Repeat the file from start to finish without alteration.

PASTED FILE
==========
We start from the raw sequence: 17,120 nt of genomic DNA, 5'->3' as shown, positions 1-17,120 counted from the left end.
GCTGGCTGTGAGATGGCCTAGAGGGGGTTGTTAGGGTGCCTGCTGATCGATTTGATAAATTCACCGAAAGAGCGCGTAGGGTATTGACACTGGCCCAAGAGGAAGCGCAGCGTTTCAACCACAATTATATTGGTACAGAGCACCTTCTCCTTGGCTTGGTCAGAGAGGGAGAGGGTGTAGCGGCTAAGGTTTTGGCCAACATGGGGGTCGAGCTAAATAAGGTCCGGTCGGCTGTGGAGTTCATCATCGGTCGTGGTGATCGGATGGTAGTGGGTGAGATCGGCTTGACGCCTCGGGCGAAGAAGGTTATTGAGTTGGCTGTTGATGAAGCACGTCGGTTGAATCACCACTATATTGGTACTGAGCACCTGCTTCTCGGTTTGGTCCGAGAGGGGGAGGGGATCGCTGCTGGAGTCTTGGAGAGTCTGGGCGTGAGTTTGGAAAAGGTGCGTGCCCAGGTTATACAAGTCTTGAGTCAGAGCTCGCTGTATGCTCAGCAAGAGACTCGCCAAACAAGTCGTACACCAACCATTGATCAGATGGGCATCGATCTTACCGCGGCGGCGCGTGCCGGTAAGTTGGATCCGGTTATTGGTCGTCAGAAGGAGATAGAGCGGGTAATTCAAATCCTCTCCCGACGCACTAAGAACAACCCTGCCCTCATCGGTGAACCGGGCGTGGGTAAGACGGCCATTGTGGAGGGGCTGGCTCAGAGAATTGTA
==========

We start from the raw sequence: 17,120 nt of genomic DNA, 5'->3' as shown, positions 1-17,120 counted from the left end.
GCTGGCTGTGAGATGGCCTAGAGGGGGTTGTTAGGGTGCCTGCTGATCGATTTGATAAATTCACCGAAAGAGCGCGTAGGGTATTGACACTGGCCCAAGAGGAAGCGCAGCGTTTCAACCACAATTATATTGGTACAGAGCACCTTCTCCTTGGCTTGGTCAGAGAGGGAGAGGGTGTAGCGGCTAAGGTTTTGGCCAACATGGGGGTCGAGCTAAATAAGGTCCGGTCGGCTGTGGAGTTCATCATCGGTCGTGGTGATCGGATGGTAGTGGGTGAGATCGGCTTGACGCCTCGGGCGAAGAAGGTTATTGAGTTGGCTGTTGATGAAGCACGTCGGTTGAATCACCACTATATTGGTACTGAGCACCTGCTTCTCGGTTTGGTCCGAGAGGGGGAGGGGATCGCTGCTGGAGTCTTGGAGAGTCTGGGCGTGAGTTTGGAAAAGGTGCGTGCCCAGGTTATACAAGTCTTGAGTCAGAGCTCGCTGTATGCTCAGCAAGAGACTCGCCAAACAAGTCGTACACCAACCATTGATCAGATGGGCATCGATCTTACCGCGGCGGCGCGTGCCGGTAAGTTGGATCCGGTTATTGGTCGTCAGAAGGAGATAGAGCGGGTAATTCAAATCCTCTCCCGACGCACTAAGAACAACCCTGCCCTCATCGGTGAACCGGGCGTGGGTAAGACGGCCATTGTGGAGGGGCTGGCTCAGAGAATTGTA